Throughout China, upscale residential communities mimick the style of their Western suburban counterparts, with all the baggage that comes with them. Evian Town, a villa community in Suzhou, breaks from this pattern. By borrowing from its local past and looking forward to its future, it turns blocks of houses into neighborhoods. The 76,640-square-meter development, which is Evian Town’s second phase, includes 221 residential units, a clubhouse, and a kindergarten arranged in a somewhat meandering fashion in deference to the local topography. The site is a preserved ecological area, with fish and crab ponds, rivulets, and fields. Ji Li Jun, director and general manager of China Merchants Real Estate (Suzhou) Ltd., which developed the project, says, “We told our designers, we want a very ecological living space.” Dimi Lee, director of RMJM Hong Kong, the firm that planned and designed the community, says he hopes “the project lets residents have a sense of intimacy with nature.”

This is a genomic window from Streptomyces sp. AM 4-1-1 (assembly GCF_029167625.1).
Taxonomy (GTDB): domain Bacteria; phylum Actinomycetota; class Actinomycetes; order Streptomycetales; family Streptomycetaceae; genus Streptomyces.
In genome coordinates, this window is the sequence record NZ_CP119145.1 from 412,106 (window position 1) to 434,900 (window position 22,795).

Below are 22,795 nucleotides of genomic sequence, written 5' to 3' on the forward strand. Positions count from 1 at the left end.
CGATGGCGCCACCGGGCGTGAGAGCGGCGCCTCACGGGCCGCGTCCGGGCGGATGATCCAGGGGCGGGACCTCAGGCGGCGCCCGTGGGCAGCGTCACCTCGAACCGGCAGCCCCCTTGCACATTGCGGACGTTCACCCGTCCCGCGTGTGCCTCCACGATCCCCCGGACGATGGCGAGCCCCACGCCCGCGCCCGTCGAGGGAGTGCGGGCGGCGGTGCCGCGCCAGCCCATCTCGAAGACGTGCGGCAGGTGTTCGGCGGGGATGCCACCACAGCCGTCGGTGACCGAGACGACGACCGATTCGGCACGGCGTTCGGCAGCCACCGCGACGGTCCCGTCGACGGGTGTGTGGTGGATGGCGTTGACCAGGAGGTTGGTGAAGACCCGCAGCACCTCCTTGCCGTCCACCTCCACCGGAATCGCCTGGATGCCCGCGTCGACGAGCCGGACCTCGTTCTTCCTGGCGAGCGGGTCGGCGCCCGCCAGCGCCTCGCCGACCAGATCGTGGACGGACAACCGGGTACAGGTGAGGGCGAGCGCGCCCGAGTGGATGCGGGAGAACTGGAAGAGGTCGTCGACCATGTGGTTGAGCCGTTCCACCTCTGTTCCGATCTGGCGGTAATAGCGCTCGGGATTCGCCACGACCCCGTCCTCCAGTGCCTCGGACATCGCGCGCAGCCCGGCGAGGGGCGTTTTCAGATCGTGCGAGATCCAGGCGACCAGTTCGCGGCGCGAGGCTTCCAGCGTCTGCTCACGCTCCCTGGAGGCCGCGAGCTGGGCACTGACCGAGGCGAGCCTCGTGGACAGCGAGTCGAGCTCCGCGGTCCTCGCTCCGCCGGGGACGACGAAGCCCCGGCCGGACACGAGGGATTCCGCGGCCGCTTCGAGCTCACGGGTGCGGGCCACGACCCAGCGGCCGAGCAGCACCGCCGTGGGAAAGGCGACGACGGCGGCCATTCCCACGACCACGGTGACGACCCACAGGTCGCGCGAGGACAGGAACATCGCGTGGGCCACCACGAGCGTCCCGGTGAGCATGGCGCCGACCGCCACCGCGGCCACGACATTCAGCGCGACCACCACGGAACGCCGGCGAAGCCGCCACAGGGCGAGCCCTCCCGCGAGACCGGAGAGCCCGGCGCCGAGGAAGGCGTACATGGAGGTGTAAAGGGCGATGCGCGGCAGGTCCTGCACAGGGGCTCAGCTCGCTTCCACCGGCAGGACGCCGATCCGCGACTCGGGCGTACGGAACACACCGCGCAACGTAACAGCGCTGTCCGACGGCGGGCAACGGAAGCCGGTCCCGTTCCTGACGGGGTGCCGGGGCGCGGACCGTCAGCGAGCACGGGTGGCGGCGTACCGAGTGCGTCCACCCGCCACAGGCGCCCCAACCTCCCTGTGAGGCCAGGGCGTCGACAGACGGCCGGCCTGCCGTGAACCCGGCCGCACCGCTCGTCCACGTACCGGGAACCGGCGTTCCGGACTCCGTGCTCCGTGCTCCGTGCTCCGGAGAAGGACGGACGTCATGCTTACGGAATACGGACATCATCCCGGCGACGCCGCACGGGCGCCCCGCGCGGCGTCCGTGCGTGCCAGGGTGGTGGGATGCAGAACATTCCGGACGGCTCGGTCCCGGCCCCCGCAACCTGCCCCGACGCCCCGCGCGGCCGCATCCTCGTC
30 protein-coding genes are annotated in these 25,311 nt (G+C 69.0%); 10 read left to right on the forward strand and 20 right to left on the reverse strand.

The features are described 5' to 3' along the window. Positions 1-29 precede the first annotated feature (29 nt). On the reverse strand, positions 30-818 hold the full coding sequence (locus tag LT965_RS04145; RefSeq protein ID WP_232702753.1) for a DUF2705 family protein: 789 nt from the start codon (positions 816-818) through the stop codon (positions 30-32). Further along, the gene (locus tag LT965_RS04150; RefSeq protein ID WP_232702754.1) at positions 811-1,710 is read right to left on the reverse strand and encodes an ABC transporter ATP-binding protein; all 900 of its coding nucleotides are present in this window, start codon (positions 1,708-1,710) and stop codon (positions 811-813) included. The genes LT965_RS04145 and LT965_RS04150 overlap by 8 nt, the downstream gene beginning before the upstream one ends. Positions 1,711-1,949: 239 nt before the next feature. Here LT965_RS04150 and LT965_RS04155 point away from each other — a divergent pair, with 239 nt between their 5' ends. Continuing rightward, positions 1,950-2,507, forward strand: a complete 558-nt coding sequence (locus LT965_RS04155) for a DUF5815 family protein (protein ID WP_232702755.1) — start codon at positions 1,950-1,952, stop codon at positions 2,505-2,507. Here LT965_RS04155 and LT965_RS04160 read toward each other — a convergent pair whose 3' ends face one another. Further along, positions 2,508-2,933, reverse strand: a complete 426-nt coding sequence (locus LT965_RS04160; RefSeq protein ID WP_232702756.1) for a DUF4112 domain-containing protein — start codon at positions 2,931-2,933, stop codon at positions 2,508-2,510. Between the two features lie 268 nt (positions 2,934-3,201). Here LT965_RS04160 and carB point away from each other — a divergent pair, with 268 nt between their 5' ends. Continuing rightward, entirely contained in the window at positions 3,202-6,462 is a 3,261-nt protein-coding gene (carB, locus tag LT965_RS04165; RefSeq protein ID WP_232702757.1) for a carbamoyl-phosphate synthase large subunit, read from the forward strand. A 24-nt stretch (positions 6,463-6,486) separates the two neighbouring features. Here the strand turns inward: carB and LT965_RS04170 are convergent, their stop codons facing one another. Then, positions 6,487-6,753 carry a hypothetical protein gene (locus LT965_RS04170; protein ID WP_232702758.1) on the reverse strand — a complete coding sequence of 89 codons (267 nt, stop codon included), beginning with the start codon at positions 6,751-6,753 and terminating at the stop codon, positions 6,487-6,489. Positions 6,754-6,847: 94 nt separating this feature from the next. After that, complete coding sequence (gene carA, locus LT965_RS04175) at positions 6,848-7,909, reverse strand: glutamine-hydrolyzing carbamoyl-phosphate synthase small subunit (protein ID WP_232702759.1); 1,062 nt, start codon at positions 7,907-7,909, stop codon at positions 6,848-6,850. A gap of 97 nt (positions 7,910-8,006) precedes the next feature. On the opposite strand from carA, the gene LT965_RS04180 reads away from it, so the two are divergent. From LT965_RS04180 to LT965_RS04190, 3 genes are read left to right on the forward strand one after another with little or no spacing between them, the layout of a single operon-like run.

China Merchants wanted to build a complex that was “not only Suzhou” but also contemporary. RMJM responded with a scheme that uses traditional water-town elements, such as courtyards, south-facing rooms, and river channels between buildings. It organized houses into clusters of seven to 14 units to create small neighborhoods within the larger development. It designed the individual houses with contemporary forms and a subdued color palette of white, gray, and black, and gave each villa its own front and rear garden for privacy.

RMJM produced a sustainable project through smart planning instead of advanced technology. By clustered residences, it minimized vehicular access and maximized green space. And it widened the traditional Suzhou courtyard house to bring in more daylight and ventilation.